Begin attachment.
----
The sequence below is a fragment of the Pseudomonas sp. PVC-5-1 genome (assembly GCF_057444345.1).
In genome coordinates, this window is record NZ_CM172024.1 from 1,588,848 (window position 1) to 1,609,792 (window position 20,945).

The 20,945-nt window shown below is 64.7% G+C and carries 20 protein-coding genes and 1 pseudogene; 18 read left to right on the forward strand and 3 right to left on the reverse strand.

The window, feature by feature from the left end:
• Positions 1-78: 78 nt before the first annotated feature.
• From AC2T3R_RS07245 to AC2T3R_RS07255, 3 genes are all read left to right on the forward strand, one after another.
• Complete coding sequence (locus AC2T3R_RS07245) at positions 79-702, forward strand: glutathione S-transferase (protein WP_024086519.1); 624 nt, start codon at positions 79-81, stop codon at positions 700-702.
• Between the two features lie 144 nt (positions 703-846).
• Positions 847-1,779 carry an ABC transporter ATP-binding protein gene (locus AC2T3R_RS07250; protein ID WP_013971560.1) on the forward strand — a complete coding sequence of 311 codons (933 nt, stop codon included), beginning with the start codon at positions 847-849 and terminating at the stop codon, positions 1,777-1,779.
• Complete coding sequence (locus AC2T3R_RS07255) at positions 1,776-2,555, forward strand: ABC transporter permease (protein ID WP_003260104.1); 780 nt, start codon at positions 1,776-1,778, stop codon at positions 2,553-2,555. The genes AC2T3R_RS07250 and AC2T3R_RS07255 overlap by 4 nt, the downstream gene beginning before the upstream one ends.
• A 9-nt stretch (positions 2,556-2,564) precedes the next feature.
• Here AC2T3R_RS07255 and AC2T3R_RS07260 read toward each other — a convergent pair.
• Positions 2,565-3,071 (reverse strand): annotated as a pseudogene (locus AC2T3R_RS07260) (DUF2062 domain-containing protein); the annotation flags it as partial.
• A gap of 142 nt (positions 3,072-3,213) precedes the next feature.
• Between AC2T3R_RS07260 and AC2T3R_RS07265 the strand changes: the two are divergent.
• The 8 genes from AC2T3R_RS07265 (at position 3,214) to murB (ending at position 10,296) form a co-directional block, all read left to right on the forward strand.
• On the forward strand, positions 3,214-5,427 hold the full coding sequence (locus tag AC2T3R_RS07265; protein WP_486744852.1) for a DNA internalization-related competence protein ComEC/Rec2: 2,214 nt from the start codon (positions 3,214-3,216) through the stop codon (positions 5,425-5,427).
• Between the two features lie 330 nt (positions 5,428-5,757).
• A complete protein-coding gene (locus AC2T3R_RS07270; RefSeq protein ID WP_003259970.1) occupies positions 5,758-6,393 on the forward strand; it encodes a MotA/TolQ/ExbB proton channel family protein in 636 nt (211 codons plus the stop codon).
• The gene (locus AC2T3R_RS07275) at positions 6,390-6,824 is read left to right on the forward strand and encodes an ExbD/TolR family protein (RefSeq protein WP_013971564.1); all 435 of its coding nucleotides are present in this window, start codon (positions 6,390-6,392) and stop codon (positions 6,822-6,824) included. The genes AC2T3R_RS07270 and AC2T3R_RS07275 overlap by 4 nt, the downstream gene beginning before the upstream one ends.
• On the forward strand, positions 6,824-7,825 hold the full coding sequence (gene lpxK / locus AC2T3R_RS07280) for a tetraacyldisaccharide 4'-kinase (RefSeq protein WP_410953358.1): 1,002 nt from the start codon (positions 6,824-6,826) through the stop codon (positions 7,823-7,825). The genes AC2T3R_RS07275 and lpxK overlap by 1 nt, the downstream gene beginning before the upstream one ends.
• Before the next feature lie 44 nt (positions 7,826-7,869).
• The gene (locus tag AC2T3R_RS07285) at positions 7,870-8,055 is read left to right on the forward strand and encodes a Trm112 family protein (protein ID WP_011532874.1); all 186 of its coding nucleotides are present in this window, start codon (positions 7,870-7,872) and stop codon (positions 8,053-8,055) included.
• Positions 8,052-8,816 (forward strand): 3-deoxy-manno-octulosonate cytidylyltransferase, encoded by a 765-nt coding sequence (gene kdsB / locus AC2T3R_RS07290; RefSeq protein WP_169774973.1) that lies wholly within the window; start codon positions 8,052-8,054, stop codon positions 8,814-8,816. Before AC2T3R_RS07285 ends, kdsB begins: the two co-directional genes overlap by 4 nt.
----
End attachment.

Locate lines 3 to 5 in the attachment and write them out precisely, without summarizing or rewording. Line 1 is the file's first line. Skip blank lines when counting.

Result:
The 20,945-nt window shown below is 64.7% G+C and carries 20 protein-coding genes and 1 pseudogene; 18 read left to right on the forward strand and 3 right to left on the reverse strand.

The window, feature by feature from the left end:
• Positions 1-78: 78 nt before the first annotated feature.